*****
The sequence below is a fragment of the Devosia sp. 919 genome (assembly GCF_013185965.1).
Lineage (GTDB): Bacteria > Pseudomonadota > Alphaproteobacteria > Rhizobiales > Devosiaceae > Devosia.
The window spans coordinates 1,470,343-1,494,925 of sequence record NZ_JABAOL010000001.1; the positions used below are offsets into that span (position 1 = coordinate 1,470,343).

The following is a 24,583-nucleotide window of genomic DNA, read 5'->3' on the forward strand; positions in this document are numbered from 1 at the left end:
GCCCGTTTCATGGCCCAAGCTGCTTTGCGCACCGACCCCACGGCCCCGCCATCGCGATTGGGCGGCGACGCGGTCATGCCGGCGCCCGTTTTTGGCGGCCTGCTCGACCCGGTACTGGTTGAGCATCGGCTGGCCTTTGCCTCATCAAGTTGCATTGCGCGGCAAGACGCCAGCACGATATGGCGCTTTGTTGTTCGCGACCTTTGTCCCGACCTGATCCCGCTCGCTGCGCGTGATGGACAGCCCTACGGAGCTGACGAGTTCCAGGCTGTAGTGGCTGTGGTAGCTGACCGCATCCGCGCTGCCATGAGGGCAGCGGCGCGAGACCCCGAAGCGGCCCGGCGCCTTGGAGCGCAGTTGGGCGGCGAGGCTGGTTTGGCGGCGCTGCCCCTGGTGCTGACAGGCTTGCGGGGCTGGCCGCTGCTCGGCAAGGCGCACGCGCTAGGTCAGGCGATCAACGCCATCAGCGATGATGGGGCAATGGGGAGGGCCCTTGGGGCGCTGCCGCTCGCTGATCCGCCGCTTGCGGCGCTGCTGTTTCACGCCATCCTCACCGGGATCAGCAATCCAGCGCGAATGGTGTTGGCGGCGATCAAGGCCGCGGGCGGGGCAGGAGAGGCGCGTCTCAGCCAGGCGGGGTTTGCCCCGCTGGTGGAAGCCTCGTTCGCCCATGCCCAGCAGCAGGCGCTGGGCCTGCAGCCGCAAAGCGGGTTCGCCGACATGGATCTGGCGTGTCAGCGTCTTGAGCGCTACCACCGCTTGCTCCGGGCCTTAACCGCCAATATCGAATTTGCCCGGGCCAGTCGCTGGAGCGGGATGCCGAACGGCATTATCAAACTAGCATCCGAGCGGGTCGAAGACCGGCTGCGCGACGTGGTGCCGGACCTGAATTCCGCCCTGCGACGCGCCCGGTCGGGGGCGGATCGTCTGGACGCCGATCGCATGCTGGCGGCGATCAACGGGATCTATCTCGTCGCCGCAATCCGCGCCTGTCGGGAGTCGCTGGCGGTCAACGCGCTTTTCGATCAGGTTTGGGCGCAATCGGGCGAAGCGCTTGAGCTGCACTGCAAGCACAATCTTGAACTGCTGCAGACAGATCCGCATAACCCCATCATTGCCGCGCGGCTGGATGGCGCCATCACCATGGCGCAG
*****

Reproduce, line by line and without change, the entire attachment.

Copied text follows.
The sequence below is a fragment of the Devosia sp. 919 genome (assembly GCF_013185965.1).
Lineage (GTDB): Bacteria > Pseudomonadota > Alphaproteobacteria > Rhizobiales > Devosiaceae > Devosia.
The window spans coordinates 1,470,343-1,494,925 of sequence record NZ_JABAOL010000001.1; the positions used below are offsets into that span (position 1 = coordinate 1,470,343).

The following is a 24,583-nucleotide window of genomic DNA, read 5'->3' on the forward strand; positions in this document are numbered from 1 at the left end:
GCCCGTTTCATGGCCCAAGCTGCTTTGCGCACCGACCCCACGGCCCCGCCATCGCGATTGGGCGGCGACGCGGTCATGCCGGCGCCCGTTTTTGGCGGCCTGCTCGACCCGGTACTGGTTGAGCATCGGCTGGCCTTTGCCTCATCAAGTTGCATTGCGCGGCAAGACGCCAGCACGATATGGCGCTTTGTTGTTCGCGACCTTTGTCCCGACCTGATCCCGCTCGCTGCGCGTGATGGACAGCCCTACGGAGCTGACGAGTTCCAGGCTGTAGTGGCTGTGGTAGCTGACCGCATCCGCGCTGCCATGAGGGCAGCGGCGCGAGACCCCGAAGCGGCCCGGCGCCTTGGAGCGCAGTTGGGCGGCGAGGCTGGTTTGGCGGCGCTGCCCCTGGTGCTGACAGGCTTGCGGGGCTGGCCGCTGCTCGGCAAGGCGCACGCGCTAGGTCAGGCGATCAACGCCATCAGCGATGATGGGGCAATGGGGAGGGCCCTTGGGGCGCTGCCGCTCGCTGATCCGCCGCTTGCGGCGCTGCTGTTTCACGCCATCCTCACCGGGATCAGCAATCCAGCGCGAATGGTGTTGGCGGCGATCAAGGCCGCGGGCGGGGCAGGAGAGGCGCGTCTCAGCCAGGCGGGGTTTGCCCCGCTGGTGGAAGCCTCGTTCGCCCATGCCCAGCAGCAGGCGCTGGGCCTGCAGCCGCAAAGCGGGTTCGCCGACATGGATCTGGCGTGTCAGCGTCTTGAGCGCTACCACCGCTTGCTCCGGGCCTTAACCGCCAATATCGAATTTGCCCGGGCCAGTCGCTGGAGCGGGATGCCGAACGGCATTATCAAACTAGCATCCGAGCGGGTCGAAGACCGGCTGCGCGACGTGGTGCCGGACCTGAATTCCGCCCTGCGACGCGCCCGGTCGGGGGCGGATCGTCTGGACGCCGATCGCATGCTGGCGGCGATCAACGGGATCTATCTCGTCGCCGCAATCCGCGCCTGTCGGGAGTCGCTGGCGGTCAACGCGCTTTTCGATCAGGTTTGGGCGCAATCGGGCGAAGCGCTTGAGCTGCACTGCAAGCACAATCTTGAACTGCTGCAGACAGATCCGCATAACCCCATCATTGCCGCGCGGCTGGATGGCGCCATCACCATGGCGCAG